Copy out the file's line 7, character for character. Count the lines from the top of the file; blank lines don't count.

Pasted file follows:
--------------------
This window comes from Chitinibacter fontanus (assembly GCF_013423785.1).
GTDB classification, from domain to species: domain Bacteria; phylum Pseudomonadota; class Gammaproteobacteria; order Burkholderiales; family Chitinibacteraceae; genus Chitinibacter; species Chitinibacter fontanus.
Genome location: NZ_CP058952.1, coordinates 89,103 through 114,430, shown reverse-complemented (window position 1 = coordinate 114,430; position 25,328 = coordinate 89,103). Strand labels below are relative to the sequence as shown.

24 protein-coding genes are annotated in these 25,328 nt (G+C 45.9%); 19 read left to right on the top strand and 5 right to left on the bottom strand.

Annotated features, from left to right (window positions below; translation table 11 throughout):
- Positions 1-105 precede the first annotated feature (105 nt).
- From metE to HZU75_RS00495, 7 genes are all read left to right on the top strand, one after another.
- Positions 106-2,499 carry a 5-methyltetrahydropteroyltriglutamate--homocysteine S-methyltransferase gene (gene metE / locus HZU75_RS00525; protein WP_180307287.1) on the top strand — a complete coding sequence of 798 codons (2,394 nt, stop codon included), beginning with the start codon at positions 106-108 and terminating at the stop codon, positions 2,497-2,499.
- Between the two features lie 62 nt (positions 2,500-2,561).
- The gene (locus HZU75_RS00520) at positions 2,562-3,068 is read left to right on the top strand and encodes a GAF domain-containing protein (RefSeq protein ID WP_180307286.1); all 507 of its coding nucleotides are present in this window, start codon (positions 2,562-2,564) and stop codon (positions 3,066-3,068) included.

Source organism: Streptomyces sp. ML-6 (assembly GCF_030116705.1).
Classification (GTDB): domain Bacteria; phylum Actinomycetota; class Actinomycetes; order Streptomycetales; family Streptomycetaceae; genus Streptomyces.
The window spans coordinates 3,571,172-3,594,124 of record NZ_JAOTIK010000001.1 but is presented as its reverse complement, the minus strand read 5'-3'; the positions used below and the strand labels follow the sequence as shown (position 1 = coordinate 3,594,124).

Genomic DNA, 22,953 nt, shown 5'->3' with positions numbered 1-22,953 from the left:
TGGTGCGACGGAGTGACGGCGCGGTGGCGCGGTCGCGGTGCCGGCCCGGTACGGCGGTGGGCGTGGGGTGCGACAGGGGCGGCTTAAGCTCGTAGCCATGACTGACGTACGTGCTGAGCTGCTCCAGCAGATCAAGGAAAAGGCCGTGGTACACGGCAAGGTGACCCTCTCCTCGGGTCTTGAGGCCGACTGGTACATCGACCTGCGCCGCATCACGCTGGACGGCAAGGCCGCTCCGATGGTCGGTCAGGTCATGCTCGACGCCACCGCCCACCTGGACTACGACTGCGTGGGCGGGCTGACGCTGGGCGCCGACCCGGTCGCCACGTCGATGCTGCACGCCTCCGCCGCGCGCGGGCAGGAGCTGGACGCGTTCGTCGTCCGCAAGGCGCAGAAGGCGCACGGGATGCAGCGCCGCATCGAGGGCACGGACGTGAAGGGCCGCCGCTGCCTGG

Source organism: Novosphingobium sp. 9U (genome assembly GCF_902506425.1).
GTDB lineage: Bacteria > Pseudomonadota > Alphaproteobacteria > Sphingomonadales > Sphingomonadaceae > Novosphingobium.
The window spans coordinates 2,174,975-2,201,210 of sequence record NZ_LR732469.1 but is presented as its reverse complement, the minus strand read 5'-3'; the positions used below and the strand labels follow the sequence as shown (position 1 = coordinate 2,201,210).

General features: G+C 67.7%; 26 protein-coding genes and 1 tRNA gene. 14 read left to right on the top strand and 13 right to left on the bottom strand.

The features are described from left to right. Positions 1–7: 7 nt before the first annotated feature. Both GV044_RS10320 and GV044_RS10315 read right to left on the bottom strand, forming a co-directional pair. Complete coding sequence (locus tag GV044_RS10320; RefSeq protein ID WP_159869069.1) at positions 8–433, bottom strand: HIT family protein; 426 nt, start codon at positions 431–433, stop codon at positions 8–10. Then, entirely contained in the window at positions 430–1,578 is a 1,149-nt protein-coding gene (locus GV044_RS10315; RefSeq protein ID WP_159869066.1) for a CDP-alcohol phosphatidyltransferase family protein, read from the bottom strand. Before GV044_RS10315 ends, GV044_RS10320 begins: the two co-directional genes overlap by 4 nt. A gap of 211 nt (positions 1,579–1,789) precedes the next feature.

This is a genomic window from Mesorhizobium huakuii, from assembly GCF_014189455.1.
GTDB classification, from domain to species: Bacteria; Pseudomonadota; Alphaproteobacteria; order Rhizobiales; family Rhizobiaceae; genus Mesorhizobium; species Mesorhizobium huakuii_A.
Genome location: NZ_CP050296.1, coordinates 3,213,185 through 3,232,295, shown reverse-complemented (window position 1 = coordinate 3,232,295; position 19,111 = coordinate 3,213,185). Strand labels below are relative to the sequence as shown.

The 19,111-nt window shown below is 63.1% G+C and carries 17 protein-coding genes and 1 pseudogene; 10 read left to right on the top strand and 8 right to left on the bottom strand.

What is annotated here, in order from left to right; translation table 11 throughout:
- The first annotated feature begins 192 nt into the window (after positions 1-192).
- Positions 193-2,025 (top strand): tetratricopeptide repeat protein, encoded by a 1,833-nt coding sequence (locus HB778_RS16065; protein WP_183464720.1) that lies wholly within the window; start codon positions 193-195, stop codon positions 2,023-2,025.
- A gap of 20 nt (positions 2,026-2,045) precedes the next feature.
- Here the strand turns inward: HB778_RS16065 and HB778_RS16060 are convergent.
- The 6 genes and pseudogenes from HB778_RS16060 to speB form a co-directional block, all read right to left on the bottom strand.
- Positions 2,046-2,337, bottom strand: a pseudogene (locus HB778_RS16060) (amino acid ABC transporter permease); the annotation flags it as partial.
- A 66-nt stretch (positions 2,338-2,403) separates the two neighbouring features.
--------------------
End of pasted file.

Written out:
- From metE to HZU75_RS00495, 7 genes are all read left to right on the top strand, one after another.